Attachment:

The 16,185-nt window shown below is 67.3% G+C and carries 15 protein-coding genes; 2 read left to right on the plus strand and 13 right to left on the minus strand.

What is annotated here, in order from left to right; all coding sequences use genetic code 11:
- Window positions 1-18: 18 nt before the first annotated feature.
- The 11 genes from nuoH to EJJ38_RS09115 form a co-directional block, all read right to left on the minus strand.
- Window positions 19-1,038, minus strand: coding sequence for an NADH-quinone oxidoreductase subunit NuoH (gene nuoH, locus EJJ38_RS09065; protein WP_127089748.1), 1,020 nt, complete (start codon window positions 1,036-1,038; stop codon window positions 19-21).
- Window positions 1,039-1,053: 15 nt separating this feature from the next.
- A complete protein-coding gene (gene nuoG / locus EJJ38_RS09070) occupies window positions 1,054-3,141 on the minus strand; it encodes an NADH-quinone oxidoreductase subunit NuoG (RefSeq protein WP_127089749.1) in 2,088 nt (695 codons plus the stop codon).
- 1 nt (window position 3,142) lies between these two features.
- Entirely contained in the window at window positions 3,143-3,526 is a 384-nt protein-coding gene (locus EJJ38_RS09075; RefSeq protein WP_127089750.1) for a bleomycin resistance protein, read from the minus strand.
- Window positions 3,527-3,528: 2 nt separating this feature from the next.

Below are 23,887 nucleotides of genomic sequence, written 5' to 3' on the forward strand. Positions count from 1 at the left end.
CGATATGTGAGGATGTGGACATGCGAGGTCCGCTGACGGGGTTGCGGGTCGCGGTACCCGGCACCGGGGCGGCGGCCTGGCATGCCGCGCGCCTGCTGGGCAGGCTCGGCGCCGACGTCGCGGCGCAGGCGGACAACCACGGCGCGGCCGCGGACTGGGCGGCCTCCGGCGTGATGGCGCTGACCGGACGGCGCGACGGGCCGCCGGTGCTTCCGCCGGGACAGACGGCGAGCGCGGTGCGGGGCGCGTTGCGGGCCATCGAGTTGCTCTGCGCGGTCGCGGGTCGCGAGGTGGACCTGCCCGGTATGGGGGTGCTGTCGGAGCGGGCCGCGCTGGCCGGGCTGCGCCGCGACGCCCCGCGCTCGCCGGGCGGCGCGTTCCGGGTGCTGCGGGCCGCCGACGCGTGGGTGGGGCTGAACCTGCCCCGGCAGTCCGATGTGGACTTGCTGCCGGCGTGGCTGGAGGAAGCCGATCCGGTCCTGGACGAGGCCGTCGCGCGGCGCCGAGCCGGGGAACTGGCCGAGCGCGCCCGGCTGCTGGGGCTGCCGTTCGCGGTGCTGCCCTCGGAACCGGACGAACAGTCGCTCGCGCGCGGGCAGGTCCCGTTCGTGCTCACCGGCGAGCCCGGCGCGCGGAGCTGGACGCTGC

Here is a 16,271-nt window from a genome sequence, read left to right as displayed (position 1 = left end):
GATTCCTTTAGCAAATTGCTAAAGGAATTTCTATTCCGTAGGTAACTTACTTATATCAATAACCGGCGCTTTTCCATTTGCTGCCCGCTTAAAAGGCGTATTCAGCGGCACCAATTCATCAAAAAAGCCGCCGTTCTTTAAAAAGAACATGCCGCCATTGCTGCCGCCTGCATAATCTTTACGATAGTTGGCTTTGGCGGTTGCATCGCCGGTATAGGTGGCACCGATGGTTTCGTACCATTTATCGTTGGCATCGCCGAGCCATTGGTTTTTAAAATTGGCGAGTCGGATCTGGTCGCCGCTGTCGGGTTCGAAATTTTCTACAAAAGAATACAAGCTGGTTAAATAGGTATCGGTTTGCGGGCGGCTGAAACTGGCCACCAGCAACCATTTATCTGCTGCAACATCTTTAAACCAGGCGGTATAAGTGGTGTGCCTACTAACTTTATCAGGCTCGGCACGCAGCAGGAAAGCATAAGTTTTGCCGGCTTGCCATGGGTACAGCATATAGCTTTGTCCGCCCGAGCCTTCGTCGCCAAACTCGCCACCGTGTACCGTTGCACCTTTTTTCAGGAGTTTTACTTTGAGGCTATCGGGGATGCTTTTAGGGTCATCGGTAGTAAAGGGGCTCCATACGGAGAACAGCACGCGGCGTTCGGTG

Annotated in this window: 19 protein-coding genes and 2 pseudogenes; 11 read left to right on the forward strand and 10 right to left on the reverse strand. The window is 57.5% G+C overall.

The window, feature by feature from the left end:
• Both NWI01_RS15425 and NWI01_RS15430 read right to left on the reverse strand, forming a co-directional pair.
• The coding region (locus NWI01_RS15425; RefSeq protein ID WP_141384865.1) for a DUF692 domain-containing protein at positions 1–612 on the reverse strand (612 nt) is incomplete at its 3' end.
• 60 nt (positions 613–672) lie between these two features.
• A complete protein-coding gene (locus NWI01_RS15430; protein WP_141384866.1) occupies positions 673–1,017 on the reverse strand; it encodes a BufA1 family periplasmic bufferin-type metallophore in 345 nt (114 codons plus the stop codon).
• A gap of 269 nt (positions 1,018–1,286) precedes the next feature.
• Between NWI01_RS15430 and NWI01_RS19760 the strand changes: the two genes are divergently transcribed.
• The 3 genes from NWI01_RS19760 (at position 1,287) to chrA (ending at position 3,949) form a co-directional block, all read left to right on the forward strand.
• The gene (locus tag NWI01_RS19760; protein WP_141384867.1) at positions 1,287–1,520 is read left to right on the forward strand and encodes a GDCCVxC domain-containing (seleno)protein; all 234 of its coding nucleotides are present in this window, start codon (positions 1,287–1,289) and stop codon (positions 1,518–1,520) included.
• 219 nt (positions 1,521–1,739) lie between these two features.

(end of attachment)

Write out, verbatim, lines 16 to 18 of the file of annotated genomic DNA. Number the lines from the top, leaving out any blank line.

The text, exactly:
The window, feature by feature from the left end:
• Both NWI01_RS15425 and NWI01_RS15430 read right to left on the reverse strand, forming a co-directional pair.
• The coding region (locus NWI01_RS15425; RefSeq protein ID WP_141384865.1) for a DUF692 domain-containing protein at positions 1–612 on the reverse strand (612 nt) is incomplete at its 3' end.